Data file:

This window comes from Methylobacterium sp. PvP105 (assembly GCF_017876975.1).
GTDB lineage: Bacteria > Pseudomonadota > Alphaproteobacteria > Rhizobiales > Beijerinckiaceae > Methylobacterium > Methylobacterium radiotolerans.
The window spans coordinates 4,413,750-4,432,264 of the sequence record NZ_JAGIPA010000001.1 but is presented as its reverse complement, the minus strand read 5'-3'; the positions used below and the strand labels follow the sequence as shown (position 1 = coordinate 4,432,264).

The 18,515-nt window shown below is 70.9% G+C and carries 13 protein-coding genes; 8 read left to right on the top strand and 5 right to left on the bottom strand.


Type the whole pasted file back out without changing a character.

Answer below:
This window comes from Methylobacterium sp. PvP105 (assembly GCF_017876975.1).
GTDB lineage: Bacteria > Pseudomonadota > Alphaproteobacteria > Rhizobiales > Beijerinckiaceae > Methylobacterium > Methylobacterium radiotolerans.
The window spans coordinates 4,413,750-4,432,264 of the sequence record NZ_JAGIPA010000001.1 but is presented as its reverse complement, the minus strand read 5'-3'; the positions used below and the strand labels follow the sequence as shown (position 1 = coordinate 4,432,264).

The 18,515-nt window shown below is 70.9% G+C and carries 13 protein-coding genes; 8 read left to right on the top strand and 5 right to left on the bottom strand.